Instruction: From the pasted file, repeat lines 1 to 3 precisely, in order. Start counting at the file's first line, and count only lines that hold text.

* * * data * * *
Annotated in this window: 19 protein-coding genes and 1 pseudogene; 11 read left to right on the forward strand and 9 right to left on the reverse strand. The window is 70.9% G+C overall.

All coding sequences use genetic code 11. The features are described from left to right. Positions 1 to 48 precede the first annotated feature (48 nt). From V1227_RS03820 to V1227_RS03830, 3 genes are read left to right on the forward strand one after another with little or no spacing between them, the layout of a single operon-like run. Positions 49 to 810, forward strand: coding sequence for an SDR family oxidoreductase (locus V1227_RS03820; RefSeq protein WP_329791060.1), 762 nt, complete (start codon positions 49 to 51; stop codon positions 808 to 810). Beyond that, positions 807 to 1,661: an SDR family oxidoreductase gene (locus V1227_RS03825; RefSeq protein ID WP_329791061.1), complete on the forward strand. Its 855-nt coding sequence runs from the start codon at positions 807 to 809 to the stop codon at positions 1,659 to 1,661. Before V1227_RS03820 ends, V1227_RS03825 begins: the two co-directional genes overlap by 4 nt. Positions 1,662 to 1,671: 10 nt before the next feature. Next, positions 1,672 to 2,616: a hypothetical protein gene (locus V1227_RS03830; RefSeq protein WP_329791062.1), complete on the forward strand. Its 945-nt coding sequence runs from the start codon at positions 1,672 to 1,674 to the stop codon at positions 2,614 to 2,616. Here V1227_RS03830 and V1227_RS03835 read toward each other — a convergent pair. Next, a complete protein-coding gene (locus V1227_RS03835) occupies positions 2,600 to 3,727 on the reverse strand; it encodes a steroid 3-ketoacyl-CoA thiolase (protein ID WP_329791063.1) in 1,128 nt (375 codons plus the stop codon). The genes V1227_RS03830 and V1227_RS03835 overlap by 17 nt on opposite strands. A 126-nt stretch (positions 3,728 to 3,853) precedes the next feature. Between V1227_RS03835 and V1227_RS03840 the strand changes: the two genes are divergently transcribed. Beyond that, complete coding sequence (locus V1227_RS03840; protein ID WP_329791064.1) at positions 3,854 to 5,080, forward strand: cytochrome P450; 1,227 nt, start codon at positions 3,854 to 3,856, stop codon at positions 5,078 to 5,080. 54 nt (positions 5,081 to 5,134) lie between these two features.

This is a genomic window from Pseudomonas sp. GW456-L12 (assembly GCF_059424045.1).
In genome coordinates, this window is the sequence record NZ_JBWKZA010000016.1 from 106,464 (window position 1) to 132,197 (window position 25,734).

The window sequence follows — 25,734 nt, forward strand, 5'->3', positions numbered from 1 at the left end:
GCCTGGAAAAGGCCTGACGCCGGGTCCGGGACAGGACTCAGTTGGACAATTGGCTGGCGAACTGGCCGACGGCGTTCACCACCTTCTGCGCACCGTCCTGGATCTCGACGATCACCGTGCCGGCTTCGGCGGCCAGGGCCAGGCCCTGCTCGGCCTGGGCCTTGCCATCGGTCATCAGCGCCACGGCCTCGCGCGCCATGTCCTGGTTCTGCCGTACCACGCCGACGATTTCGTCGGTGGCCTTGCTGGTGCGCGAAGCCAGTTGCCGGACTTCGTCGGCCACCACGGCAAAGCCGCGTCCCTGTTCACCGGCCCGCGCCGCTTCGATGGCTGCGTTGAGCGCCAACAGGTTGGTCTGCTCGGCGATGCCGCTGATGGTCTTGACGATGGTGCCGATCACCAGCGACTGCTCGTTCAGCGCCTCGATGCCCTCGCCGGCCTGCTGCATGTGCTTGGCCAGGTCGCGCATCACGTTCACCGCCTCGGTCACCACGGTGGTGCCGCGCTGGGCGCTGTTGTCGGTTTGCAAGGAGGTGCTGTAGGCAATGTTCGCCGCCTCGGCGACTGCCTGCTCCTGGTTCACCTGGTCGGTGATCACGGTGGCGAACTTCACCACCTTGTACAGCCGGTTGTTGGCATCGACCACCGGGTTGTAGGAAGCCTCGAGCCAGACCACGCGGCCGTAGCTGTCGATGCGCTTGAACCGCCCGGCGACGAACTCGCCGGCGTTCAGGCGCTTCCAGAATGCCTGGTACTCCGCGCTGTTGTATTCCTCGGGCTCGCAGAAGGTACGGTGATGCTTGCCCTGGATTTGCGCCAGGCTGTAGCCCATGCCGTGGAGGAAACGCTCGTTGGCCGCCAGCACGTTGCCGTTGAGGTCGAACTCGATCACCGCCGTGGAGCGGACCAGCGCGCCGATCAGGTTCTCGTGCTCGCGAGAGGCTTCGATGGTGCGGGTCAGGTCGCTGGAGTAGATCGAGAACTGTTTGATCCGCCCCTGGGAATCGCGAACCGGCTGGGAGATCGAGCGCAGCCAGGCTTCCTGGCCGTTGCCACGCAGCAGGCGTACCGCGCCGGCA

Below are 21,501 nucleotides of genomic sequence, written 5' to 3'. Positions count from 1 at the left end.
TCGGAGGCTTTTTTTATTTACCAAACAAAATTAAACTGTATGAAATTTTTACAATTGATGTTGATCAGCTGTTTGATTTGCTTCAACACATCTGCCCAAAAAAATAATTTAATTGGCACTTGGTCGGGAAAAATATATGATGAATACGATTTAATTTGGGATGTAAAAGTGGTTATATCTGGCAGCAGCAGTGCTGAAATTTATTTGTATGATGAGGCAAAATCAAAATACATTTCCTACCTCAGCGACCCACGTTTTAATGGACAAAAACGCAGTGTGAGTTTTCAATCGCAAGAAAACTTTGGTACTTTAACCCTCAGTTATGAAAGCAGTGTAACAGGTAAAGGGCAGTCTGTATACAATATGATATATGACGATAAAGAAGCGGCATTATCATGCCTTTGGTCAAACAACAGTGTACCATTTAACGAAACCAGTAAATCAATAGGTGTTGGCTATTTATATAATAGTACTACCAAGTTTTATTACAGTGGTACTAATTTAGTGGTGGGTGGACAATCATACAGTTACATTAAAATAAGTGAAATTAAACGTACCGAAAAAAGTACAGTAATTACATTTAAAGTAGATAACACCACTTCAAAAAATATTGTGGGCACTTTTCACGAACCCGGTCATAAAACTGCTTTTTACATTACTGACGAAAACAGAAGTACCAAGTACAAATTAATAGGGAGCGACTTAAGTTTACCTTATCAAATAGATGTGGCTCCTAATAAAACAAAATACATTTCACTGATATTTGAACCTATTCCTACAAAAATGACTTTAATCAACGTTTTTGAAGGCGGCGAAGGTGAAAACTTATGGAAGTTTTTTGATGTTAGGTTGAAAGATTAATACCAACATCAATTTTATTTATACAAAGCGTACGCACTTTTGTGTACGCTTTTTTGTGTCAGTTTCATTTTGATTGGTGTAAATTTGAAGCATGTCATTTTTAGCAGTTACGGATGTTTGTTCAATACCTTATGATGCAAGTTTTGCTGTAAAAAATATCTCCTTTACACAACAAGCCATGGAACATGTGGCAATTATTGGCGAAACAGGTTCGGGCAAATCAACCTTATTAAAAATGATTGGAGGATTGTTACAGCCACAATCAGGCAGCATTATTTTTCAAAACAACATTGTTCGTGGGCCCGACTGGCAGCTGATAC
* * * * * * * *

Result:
Annotated in this window: 19 protein-coding genes and 1 pseudogene; 11 read left to right on the forward strand and 9 right to left on the reverse strand. The window is 70.9% G+C overall.

All coding sequences use genetic code 11. The features are described from left to right. Positions 1 to 48 precede the first annotated feature (48 nt). From V1227_RS03820 to V1227_RS03830, 3 genes are read left to right on the forward strand one after another with little or no spacing between them, the layout of a single operon-like run. Positions 49 to 810, forward strand: coding sequence for an SDR family oxidoreductase (locus V1227_RS03820; RefSeq protein WP_329791060.1), 762 nt, complete (start codon positions 49 to 51; stop codon positions 808 to 810). Beyond that, positions 807 to 1,661: an SDR family oxidoreductase gene (locus V1227_RS03825; RefSeq protein ID WP_329791061.1), complete on the forward strand. Its 855-nt coding sequence runs from the start codon at positions 807 to 809 to the stop codon at positions 1,659 to 1,661. Before V1227_RS03820 ends, V1227_RS03825 begins: the two co-directional genes overlap by 4 nt. Positions 1,662 to 1,671: 10 nt before the next feature. Next, positions 1,672 to 2,616: a hypothetical protein gene (locus V1227_RS03830; RefSeq protein WP_329791062.1), complete on the forward strand. Its 945-nt coding sequence runs from the start codon at positions 1,672 to 1,674 to the stop codon at positions 2,614 to 2,616. Here V1227_RS03830 and V1227_RS03835 read toward each other — a convergent pair. Next, a complete protein-coding gene (locus V1227_RS03835) occupies positions 2,600 to 3,727 on the reverse strand; it encodes a steroid 3-ketoacyl-CoA thiolase (protein ID WP_329791063.1) in 1,128 nt (375 codons plus the stop codon). The genes V1227_RS03830 and V1227_RS03835 overlap by 17 nt on opposite strands. A 126-nt stretch (positions 3,728 to 3,853) precedes the next feature. Between V1227_RS03835 and V1227_RS03840 the strand changes: the two genes are divergently transcribed. Beyond that, complete coding sequence (locus V1227_RS03840; protein ID WP_329791064.1) at positions 3,854 to 5,080, forward strand: cytochrome P450; 1,227 nt, start codon at positions 3,854 to 3,856, stop codon at positions 5,078 to 5,080. 54 nt (positions 5,081 to 5,134) lie between these two features.

This is a genomic window from Pseudomonas sp. GW456-L12 (assembly GCF_059424045.1).